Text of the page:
Ubeda, Andalusia, Spain
This part of Spain had been occupied by the Romans and Visgoths, although only 10km from Ubeda recent digs have uncovered evidence of a pre-Roman settlement. Ubeda became quite an important town whilst the Moors had control of it, and when King Ferdinand III eventually re-captured it from the Arabs in the early 13th century the Jews, Christians, and Muslims co-existed quite amicably.
Ubeda continued to be significant because of its location being on the border between Granadaand Castile-La Mancha. Unfortunately, there was great rivalry amongst the local nobility and civil war eventually broke out during the 14th century destroying much of the town. Thankfully by the 15th and 16th century everything had settled down again and, due to the number of prominent people who built their magnificent homes in Ubeda, the town was able to flourish once more.
In contrast to the white walls and romantic courtyards of most other buildings in Andalucia, Ubeda's monuments were made from granite, so they have a more austere presence. The town's most impressive feature is the Plaza de Vazquez de Molina which is lined with stunning Renaissance palaces such as the Palacio de las Cadena and the Palace of Constable Davalos which has been converted into a Parador. Being right in the heart of the historic quarter, the Parador Ubeda (Hotel Condestable Davalo) is a perfect base. It is beautifully decorated with an elegant inner courtyard, provides a friendly and comfortable atmosphere, and some of the bedrooms actually overlook over the Plaza de Vazquez de Molina itself.
The 16th century hospital has since been converted into the town's Conference Hall but also worth a look, with its square bell towers and lovely inner courtyard. There are also dozens of examples of religious architecture throughout the town, in particular the Church of Santa Maria de los Reales Alcazares which was built on the site of an old Arab mosque, and the Capilla del Salvador where many of the nobility were buried.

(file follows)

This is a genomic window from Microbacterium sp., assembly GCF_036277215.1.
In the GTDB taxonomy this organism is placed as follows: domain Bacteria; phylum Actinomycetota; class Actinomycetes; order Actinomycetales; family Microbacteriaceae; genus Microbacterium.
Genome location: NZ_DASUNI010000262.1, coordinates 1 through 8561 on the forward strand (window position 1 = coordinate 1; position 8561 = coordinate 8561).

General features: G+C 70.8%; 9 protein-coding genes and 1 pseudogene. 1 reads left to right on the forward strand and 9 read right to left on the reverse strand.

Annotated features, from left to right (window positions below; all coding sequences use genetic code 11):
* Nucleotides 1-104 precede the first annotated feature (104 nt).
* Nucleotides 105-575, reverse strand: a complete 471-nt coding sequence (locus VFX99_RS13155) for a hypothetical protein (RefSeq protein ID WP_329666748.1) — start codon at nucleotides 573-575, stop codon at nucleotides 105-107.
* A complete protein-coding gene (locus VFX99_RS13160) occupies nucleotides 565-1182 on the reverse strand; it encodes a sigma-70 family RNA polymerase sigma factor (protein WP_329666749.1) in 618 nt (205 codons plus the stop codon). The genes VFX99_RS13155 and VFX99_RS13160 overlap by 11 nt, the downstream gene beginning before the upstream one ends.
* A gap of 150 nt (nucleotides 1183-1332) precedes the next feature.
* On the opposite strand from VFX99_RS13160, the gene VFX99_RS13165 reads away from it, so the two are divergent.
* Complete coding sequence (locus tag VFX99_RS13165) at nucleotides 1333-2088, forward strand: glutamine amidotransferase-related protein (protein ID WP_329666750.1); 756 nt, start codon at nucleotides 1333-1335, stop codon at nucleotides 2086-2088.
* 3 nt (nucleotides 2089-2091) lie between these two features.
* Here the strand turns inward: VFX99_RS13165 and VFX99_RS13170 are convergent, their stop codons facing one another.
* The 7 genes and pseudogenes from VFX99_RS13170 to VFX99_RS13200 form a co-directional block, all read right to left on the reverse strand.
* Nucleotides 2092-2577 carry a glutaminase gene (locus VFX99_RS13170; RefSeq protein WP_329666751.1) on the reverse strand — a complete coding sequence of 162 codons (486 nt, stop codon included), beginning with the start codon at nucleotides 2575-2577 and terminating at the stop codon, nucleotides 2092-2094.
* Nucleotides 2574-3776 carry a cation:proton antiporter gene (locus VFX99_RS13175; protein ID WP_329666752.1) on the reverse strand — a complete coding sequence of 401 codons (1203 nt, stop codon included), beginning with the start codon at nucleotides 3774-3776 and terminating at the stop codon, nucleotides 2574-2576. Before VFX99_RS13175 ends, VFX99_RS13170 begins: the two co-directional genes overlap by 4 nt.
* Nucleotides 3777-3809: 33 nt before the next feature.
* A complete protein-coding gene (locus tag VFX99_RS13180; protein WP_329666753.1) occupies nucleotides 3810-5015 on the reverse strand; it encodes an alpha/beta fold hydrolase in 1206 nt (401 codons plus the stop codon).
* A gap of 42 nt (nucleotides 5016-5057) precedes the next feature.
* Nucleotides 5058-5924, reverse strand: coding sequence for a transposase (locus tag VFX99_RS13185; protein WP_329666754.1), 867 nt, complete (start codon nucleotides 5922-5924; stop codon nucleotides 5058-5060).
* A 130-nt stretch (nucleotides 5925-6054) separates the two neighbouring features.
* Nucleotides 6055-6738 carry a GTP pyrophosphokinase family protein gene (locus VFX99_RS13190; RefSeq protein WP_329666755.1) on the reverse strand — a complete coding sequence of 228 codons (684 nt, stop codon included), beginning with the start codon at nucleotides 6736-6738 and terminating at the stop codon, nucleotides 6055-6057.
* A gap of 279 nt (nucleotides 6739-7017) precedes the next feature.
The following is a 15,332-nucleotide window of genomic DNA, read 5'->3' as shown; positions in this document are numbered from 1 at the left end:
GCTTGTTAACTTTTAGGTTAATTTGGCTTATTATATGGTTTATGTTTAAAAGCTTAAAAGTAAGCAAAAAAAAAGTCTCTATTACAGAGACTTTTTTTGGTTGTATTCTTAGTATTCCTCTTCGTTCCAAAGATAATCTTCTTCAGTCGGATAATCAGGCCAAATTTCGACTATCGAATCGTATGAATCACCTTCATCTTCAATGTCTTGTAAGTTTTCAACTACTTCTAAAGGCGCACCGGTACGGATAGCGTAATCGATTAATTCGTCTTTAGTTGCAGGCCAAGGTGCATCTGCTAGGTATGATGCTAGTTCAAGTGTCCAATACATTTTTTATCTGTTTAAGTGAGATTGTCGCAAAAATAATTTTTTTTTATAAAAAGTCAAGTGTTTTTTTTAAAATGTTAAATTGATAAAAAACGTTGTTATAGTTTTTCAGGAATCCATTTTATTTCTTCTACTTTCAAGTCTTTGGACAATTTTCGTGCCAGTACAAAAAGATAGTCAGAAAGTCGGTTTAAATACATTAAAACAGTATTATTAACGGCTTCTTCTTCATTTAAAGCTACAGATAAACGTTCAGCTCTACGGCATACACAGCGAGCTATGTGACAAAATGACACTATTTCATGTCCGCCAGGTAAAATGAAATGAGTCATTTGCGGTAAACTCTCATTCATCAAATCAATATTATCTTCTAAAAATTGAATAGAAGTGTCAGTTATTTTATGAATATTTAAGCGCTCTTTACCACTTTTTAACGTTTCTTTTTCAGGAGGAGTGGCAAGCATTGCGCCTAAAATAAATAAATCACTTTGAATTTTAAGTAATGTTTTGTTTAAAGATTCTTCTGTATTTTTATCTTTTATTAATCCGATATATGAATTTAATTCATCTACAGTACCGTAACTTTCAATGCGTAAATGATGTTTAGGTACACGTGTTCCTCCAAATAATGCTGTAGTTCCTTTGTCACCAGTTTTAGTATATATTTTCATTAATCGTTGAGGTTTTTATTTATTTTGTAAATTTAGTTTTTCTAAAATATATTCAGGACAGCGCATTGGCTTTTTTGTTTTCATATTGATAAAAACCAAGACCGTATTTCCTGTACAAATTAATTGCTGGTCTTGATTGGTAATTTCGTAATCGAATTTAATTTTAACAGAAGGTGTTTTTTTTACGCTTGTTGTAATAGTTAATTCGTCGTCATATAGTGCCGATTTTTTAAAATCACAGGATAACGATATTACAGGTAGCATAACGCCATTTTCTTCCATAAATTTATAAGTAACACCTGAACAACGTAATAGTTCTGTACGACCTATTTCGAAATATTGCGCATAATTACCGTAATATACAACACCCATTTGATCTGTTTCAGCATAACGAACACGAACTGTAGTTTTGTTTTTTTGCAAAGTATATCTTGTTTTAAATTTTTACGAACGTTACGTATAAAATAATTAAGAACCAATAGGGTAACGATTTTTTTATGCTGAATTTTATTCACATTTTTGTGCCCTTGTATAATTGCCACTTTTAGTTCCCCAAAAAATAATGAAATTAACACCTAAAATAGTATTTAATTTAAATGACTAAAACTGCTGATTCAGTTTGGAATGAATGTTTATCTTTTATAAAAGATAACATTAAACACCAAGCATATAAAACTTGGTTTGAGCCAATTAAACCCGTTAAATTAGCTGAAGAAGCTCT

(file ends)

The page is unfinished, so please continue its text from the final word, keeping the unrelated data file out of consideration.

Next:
If you wish to buy some local handicrafts make your way to the Calle Valencia which leads off the Plaza de Vazquez de Molina, as this is where most of the craftsmens' studios are found. Also of interest is the potters' quarter where you can buy pottery made of the traditional deep green glaze.
Beyond Ubeda there are several interesting sites to visit and all within easy reach, such as the prehistoric paintings in the Graja Caves at Jimena. The drive along the Renaissance Route will take you though some charming historical cities such as Jaen and Baeza which neighbours Ubeda and has equally magnificent examples of Renaissance architecture. For nature lovers, the province of Jaen has the largest number of protected areas of natural beauty in Andalusia, and the Carzola National Park for example is absolutely stunning in the autumn.
Each year at the end of May Ubeda hosts an International Music and Dance Festival that includes jazz and classical music, as well as flamenco and many other forms of dance. The town's main festival is held in September, the San Miguel, which means both spring and autumn can offer an extra element of entertainment during your stay in Ubeda.
About the Author: This article was written by Susan Bartle who is a seasoned traveller and freelance travel writer.
Originally from Canada she currently resides in the UK and recent research has resulted in expert knowledge of the Pousadas and Paradores. Click here to read about other destinations where these luxury hotels can be found.
Or visit her travel website covering countries in Europe and all around the globe.